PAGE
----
Renville
Rice
Rock
Sherburne
Sibley
Stearns
Steele
Stevens
Swift
Todd
Traverse
Wabasha
Wadena
Waseca
Washington
Watonwan
Wilkin
Winona
Wright
Yellow Medicine
Recipient
Project Get Outdoors, Inc.
2011 Fiscal Year Funding Amount
$15,000


PROJECT OVERVIEW

Fillmore
Freeborn
Goodhue
Houston
Mower
Olmsted
Steele
Wabasha
Winona
Recipient
Trout Unlimited, Inc.
2012 Fiscal Year Funding Amount
$125,000
2013 Fiscal Year Funding Amount
$125,000

PROJECT OVERVIEW

Dakota
Fillmore
Goodhue
Houston
Olmsted
Wabasha
Winona
Recipient
The Nature Conservancy
2015 Fiscal Year Funding Amount
$200,000

Oftentimes water conservation efforts are directed toward impaired waters. However, it is much more cost-effective to protect habitat and water resources before they become degraded. The Nature Conservancy is using this appropriation to create a broader, long-term, watershed-based framework for proactively protecting habitat and water resources in southeast MN, specifically the Cannon River and Zumbro River watersheds, before they become degraded.

Dakota
Goodhue
Olmsted
Rice
Wabasha
Winona
Recipient
University of Minnesota
2010 Fiscal Year Funding Amount
$250,000

Native trout require clean, cold water that usually originates from springs, but the springs feeding the 173 designated trout streams in southeastern Minnesota are under increasing pressure from current and expected changes in land use. This joint effort by the University of Minnesota and the Minnesota Department of Natural Resources is working to identify and map the springs and the areas that feed water to these springs and to learn how these waters might be affected by development and water use.

Dakota
Dodge
Fillmore
Goodhue
Hennepin
Houston
Mower
Olmsted
Ramsey
Scott
Wabasha
Washington
Winona
Recipient
MN DNR
2010 Fiscal Year Funding Amount
$250,000

Native trout require clean, cold water that usually originates from springs, but the springs feeding the 173 designated trout streams in southeastern Minnesota are under increasing pressure from current and expected changes in land use. This joint effort by the University of Minnesota and the Minnesota Department of Natural Resources is working to identify and map the springs and the areas that feed water to these springs and to learn how these waters might be affected by development and water use.

Dakota
Dodge
Fillmore
Goodhue
Hennepin
Houston
Mower
Olmsted
Ramsey
Scott
Wabasha
Washington
Winona
Recipient
MN DNR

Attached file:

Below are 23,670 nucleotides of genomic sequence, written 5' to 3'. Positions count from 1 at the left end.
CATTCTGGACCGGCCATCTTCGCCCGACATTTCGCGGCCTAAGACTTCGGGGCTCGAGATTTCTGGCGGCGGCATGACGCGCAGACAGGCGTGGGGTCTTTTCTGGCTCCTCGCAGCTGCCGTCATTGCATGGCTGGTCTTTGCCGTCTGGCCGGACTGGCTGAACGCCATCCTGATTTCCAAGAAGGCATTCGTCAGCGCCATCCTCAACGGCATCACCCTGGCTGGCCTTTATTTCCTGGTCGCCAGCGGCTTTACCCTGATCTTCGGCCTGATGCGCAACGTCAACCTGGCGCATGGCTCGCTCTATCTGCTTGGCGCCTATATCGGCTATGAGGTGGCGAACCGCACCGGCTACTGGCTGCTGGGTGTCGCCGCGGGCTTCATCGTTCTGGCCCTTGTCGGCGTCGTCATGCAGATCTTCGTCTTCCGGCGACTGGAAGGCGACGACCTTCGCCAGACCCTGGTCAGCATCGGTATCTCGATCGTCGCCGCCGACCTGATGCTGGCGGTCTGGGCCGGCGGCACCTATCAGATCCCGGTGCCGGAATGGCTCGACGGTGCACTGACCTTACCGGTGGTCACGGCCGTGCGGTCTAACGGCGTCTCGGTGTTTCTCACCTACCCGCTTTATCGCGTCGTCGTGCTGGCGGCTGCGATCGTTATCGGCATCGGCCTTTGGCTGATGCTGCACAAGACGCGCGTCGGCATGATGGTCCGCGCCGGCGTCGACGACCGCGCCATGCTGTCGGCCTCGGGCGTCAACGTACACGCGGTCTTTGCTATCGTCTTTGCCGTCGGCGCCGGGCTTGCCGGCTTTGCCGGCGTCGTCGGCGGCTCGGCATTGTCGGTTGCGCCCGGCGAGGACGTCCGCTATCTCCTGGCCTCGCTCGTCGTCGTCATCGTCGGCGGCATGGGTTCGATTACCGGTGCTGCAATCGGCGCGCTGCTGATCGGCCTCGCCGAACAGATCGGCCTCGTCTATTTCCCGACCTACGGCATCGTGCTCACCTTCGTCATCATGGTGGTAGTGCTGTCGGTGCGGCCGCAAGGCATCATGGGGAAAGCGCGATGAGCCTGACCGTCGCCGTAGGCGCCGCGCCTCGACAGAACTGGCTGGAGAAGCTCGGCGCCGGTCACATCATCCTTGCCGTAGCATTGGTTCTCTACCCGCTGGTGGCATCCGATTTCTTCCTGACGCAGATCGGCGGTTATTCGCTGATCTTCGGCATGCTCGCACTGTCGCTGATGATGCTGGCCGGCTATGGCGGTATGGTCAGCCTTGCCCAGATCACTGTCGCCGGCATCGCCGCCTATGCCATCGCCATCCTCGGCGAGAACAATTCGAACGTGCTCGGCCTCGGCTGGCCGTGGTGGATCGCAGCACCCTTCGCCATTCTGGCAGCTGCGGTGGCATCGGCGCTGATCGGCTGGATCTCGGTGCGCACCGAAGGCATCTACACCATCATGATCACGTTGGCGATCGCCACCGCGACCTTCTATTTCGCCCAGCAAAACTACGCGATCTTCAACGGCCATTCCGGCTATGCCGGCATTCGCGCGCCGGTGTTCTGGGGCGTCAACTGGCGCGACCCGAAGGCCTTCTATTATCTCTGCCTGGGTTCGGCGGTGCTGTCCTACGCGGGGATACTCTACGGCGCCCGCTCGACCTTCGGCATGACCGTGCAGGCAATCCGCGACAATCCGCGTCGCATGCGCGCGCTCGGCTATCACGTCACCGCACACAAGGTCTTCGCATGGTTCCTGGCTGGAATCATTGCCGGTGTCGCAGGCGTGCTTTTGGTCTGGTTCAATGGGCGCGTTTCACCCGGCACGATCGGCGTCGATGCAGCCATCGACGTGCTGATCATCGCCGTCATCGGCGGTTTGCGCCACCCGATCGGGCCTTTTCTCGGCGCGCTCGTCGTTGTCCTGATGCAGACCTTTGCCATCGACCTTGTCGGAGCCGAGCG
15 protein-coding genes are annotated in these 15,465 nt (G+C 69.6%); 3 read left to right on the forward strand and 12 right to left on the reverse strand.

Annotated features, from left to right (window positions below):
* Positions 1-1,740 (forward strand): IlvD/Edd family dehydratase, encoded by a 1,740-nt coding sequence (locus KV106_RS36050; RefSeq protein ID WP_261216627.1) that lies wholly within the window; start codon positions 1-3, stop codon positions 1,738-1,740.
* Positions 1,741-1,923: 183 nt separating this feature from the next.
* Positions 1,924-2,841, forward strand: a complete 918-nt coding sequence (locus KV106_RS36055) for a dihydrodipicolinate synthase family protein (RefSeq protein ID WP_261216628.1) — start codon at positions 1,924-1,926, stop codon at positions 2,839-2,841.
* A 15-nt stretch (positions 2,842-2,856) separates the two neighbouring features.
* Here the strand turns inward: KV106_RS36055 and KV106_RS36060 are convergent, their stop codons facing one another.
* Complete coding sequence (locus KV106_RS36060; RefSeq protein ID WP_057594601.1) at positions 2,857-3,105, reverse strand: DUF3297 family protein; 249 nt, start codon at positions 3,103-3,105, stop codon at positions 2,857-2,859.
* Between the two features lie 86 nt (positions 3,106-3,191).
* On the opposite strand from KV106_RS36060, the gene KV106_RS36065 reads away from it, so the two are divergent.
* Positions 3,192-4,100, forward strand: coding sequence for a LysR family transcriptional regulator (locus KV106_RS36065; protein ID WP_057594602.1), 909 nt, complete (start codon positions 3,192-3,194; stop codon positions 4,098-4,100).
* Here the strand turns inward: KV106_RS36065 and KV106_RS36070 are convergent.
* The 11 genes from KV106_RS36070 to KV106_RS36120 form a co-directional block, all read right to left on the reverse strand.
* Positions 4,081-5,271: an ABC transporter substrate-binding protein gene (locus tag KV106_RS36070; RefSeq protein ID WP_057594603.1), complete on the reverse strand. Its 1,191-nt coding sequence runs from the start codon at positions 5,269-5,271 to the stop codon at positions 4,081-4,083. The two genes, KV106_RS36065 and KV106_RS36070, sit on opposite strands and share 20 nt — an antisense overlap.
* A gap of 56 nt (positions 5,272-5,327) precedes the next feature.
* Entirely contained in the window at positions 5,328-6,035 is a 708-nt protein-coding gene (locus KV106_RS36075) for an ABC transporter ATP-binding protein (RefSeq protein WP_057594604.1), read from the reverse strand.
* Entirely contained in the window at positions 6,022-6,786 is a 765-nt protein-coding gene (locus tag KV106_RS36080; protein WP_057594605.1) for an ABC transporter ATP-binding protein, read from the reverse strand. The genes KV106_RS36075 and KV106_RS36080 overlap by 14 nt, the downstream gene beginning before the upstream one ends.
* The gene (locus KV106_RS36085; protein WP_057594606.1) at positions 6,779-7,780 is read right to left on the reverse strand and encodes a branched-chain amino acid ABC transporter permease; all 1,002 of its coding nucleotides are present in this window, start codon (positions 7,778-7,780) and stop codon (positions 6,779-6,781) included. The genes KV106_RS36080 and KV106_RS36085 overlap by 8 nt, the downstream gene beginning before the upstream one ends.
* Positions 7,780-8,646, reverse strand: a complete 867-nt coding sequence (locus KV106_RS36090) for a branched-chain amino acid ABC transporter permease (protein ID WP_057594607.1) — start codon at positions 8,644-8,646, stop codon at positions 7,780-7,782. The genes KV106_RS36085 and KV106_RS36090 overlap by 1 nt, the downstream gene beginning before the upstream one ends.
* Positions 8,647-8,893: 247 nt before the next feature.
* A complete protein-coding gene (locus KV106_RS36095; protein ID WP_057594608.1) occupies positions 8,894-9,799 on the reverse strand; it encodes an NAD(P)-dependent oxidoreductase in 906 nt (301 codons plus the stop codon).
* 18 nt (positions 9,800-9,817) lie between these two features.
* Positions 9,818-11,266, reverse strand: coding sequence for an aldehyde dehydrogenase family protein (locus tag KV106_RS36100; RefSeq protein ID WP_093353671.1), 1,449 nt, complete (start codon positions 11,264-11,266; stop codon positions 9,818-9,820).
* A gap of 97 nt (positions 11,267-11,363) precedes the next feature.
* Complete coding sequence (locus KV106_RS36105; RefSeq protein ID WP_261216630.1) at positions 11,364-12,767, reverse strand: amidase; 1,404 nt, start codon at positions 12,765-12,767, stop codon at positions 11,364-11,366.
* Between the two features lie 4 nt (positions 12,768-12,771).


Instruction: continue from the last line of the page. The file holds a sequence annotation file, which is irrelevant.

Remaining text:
2014 Fiscal Year Funding Amount
$1,000,000

Minnesota’s extensive state park and trail system, the second oldest in the country, is currently comprised of a total of 76 state parks and recreation areas and 13 state trails scattered throughout the state. Some of Minnesota’s state parks and trails have privately owned lands within the designated park boundaries or trail corridors. Purchase of these lands from willing landowners for addition to the state park and trail system makes them permanently available for public recreation and enjoyment and facilitates more efficient management.

Crow Wing
Kandiyohi
Olmsted
Otter Tail
Wabasha
Recipient
MN DNR
2012 Fiscal Year Funding Amount
$110,000
2013 Fiscal Year Funding Amount
$110,000

PROJECT OVERVIEW

Dakota
Fillmore
Goodhue
Houston
Olmsted
Wabasha
Winona
Recipient
University of Minnesota
2012 Fiscal Year Funding Amount
$140,000
2013 Fiscal Year Funding Amount
$140,000

PROJECT OVERVIEW

Dakota
Fillmore
Goodhue
Houston
Olmsted
Wabasha
Winona
Recipient
U of MN
2011 Fiscal Year Funding Amount
$300,000

PROJECT OVERVIEW

Fillmore
Goodhue
Houston
Wabasha
Winona
Recipient
Winona State University
2018 Fiscal Year Funding Amount
$500,000
Fillmore
Goodhue
Houston
Olmsted
Wabasha
Winona
Recipient
Zumbro Watershed Partnership
2012 Fiscal Year Funding Amount
$75,000
2013 Fiscal Year Funding Amount
$75,000

OVERALL PROJECT OUTCOME AND RESULTS
This project identified and prioritized areas in the Zumbro River Watershed that were determined critical for restoring and protecting water quality. Studies suggested that small areas of the landscape contribute disproportionately to nonpoint source pollution. So implementation of conservation projects that focus on those areas will maximize water quality benefits and ensure efficient use of resources.

Dodge
Goodhue
Olmsted
Rice
Steele
Wabasha